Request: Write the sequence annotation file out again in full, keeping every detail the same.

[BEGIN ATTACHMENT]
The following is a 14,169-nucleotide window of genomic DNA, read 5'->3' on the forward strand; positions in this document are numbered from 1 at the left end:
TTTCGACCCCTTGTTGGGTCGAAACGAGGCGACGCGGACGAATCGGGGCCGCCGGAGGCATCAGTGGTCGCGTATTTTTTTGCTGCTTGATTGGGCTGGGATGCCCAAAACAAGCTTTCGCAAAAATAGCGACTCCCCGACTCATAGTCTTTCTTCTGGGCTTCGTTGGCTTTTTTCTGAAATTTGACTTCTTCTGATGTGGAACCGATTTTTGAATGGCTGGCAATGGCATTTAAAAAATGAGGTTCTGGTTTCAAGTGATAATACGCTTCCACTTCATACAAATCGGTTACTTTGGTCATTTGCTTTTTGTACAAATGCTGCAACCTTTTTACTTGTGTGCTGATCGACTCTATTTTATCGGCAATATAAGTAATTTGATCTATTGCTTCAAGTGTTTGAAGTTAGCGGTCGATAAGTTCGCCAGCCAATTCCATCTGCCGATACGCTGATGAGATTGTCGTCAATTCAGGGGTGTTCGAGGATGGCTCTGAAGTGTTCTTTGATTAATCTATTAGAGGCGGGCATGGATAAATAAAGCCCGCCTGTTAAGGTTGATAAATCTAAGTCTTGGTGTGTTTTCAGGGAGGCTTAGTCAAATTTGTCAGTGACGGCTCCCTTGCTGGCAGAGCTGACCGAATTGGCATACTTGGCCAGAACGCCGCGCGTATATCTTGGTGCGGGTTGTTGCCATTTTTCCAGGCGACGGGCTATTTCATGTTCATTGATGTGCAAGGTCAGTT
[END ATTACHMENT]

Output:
The following is a 14,169-nucleotide window of genomic DNA, read 5'->3' on the forward strand; positions in this document are numbered from 1 at the left end:
TTTCGACCCCTTGTTGGGTCGAAACGAGGCGACGCGGACGAATCGGGGCCGCCGGAGGCATCAGTGGTCGCGTATTTTTTTGCTGCTTGATTGGGCTGGGATGCCCAAAACAAGCTTTCGCAAAAATAGCGACTCCCCGACTCATAGTCTTTCTTCTGGGCTTCGTTGGCTTTTTTCTGAAATTTGACTTCTTCTGATGTGGAACCGATTTTTGAATGGCTGGCAATGGCATTTAAAAAATGAGGTTCTGGTTTCAAGTGATAATACGCTTCCACTTCATACAAATCGGTTACTTTGGTCATTTGCTTTTTGTACAAATGCTGCAACCTTTTTACTTGTGTGCTGATCGACTCTATTTTATCGGCAATATAAGTAATTTGATCTATTGCTTCAAGTGTTTGAAGTTAGCGGTCGATAAGTTCGCCAGCCAATTCCATCTGCCGATACGCTGATGAGATTGTCGTCAATTCAGGGGTGTTCGAGGATGGCTCTGAAGTGTTCTTTGATTAATCTATTAGAGGCGGGCATGGATAAATAAAGCCCGCCTGTTAAGGTTGATAAATCTAAGTCTTGGTGTGTTTTCAGGGAGGCTTAGTCAAATTTGTCAGTGACGGCTCCCTTGCTGGCAGAGCTGACCGAATTGGCATACTTGGCCAGAACGCCGCGCGTATATCTTGGTGCGGGTTGTTGCCATTTTTCCAGGCGACGGGCTATTTCATGTTCATTGATGTGCAAGGTCAGTT